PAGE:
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LINGUIST List 22.2044

Thu May 12 2011

Confs: Cognitive Science, Ling Theories/USA

Editor for this issue: Amy Brunett <brunettlinguistlist.org>

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        1.     Tamas Biro , Optimality Theory as a General Cognitive Architecture

Message 1: Optimality Theory as a General Cognitive Architecture
Date: 11-May-2011
From: Tamas Biro <birotnytud.hu>
Subject: Optimality Theory as a General Cognitive Architecture
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Optimality Theory as a General Cognitive Architecture
Short Title: OTGCA

Date: 20-Jul-2011 - 20-Jul-2011
Location: Boston, MA, USA
Contact: Tamas Biro
Contact Email: < click here to access email >
Meeting URL: http://www.birot.hu/events/OTGCA/

Linguistic Field(s): Cognitive Science; Linguistic Theories

Meeting Description:

Optimality Theory as a General Cognitive Architecture
Workshop held at the 33rd annual meeting of the Cognitive Science Society
July 20, 2011 in Boston, Massachusetts

Organizers: Tamas Biro (t.s.birouva.nl) and Judit Gervain (judit.gervainparisdescartes.fr)

Optimality Theory has been a very popular approach to linguistic phenomena, but how does it relate to (higher) cognition in general? Twenty-five years after the publication of Harmony Theory (Smolensky, 1986), and five years after The Harmonic Mind (Smolensky and Legendre, 2006), this half-day workshop at the 33rd annual meeting of the Cognitive Science Society offers an opportunity to discuss the place of OT (and HG, and the ICS Architecture) within the cognitive sciences at large, as well as applications of OT to domains beyond linguistics.

Harmony Theory (Smolensky, 1986), introduced exactly 25 years ago, became one of the most popular current approaches to linguistics in the form of Optimality Theory (OT, Prince and Smolensky 1993). While most people in the OT camp focus on particular linguistic problems, the underlying motivations of the theory warrant a constant connection between OT and the (computational) cognitive sciences. The aim of this workshop is to discuss the place of Optimality Theory (and related approaches: Harmony Grammar and the ICS Architecture) within the cognitive sciences at large.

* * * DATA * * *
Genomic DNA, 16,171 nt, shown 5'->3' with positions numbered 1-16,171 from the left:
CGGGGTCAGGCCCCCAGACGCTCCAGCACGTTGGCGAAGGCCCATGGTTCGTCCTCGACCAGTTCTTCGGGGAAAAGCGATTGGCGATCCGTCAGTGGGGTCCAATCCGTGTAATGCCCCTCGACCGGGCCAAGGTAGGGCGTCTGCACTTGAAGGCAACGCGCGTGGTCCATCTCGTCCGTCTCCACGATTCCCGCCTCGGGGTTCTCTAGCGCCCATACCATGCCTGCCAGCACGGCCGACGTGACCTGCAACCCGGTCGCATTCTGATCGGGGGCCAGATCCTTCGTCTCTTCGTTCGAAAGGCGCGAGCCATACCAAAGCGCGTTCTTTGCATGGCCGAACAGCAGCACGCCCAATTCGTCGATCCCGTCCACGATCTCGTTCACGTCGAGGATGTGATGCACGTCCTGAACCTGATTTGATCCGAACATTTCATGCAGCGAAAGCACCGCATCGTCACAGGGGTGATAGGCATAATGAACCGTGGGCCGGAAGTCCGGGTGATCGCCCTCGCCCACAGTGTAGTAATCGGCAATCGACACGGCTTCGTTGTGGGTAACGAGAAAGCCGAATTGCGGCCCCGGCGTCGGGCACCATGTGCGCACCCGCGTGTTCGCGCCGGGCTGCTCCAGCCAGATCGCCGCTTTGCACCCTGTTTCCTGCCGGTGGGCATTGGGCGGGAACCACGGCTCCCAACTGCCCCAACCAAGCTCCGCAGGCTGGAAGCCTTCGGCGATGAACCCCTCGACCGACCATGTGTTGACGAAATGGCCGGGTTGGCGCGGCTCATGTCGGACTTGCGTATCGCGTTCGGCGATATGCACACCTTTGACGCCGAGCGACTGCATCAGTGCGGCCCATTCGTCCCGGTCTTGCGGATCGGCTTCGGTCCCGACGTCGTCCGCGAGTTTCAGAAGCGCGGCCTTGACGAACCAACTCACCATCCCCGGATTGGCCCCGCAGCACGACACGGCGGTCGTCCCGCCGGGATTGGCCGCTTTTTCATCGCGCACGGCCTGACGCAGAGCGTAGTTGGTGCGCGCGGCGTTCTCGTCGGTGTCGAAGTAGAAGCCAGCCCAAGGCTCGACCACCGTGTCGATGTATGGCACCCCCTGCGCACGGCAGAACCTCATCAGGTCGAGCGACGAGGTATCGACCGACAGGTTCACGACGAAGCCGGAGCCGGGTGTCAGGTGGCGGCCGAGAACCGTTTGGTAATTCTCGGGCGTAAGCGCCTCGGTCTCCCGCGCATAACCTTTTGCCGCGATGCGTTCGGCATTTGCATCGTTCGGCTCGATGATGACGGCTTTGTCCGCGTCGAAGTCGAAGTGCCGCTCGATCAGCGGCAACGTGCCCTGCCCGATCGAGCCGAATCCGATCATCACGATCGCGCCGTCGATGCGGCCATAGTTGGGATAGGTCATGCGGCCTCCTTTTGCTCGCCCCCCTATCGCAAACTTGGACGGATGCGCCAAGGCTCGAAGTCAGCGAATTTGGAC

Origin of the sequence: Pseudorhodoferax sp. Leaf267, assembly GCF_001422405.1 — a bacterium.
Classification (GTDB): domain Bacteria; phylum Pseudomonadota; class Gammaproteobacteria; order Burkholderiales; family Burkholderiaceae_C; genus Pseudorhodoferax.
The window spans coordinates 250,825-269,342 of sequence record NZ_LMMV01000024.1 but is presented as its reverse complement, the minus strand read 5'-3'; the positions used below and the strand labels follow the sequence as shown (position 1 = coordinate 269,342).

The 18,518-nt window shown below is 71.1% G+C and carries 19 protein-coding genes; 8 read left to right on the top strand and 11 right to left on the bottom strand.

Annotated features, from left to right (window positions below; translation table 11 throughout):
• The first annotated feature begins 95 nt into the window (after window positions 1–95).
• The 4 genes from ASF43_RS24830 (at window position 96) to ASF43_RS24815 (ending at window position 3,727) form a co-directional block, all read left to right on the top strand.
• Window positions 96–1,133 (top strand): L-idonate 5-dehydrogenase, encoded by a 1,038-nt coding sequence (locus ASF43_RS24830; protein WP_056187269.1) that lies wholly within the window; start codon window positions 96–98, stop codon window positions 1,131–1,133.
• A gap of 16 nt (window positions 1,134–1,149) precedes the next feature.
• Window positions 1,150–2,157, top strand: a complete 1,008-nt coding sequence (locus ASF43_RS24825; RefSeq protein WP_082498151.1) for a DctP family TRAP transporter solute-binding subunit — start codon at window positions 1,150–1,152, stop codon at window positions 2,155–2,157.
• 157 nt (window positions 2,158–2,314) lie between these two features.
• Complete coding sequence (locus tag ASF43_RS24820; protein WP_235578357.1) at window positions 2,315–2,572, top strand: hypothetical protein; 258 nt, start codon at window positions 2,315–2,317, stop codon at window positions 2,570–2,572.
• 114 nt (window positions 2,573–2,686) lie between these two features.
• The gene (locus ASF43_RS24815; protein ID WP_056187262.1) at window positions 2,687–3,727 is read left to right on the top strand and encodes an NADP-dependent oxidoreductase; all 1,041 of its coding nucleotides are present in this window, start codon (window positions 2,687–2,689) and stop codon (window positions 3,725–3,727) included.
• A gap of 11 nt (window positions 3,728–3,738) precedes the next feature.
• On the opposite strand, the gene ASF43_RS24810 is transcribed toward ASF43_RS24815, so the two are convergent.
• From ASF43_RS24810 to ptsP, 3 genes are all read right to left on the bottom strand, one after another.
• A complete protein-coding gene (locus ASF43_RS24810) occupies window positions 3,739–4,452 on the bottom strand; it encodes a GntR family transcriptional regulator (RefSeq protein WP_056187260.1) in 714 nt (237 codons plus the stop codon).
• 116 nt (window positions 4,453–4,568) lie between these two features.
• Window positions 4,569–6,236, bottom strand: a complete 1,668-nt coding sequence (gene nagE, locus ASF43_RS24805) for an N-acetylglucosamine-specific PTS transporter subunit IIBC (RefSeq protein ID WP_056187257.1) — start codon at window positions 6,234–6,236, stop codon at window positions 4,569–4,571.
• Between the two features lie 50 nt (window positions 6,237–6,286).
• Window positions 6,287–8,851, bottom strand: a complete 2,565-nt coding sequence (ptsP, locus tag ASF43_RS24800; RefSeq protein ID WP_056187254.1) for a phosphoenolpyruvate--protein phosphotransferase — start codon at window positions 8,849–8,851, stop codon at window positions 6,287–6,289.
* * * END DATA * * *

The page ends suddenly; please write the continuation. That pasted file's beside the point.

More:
In The Harmonic Mind (2006), Smolensky and Legendre repeatedly allude to the possibility of applying their ICS Architecture to a broad spectrum of domains in (higher) cognition, while maintaining the connection between higher (abstract) level description and lower (neural) level processing. At the same time, some scholars have already adopted Optimality Theory to specific, non-linguistic phenomena, including culture and ethical decision making. Thirdly, experimental and computational OT research often tackle issues that fit nicely into the cognitive psychological tradition, thereby building new bridges between linguistics and other cognitive domains.

Yet, it is sad to see the lack of opportunities for scholars working on OT as a general cognitive architecture to share their ideas. Even less collaboration is going on between the OT-camp and those employing utility function-based models in computational biology, psychology or economics. Therefore, the workshop offers a meeting point to those applying OT to non-linguistic domains, as well as an opportunity to discuss the place of OT, HG and ICS within the cognitive sciences.

The half-day-long workshop consists of a key-note address by Paul Smolensky, as well as by papers delivered by Petra Hendriks, Lotte Hogeweg, Geraldine Legendre and Giorgio Magri. Additionally, the workshop will also feature a poster session.

July 20, 2011, 9:00-12:30.

Preliminary program:

Introduction (Judit Gervain and Tamas Biro)

Keynote address by Paul Smolensky (JHU):
Parallel Distributed Symbol Processing: Well-formedness Optimization and Discretization in Cognition

Giorgio Magri (Institut Jean Nicod): A Comparison between OT and HG from a Computational Perspective

Poster session followed by coffee break

Petra Hendriks (U. of Groningen): Asymmetries between Production and Comprehension and the Development of Theory of Mind

Douglas M. Jones (U. of Utah):
Linguistic Grammar and Moral Grammar: The Case of Kinship

Lotte Hogeweg (RU Nijmegen):
Optimality Theory as a General Linguistic Theory

Closing address by Geraldine Legendre (JHU)

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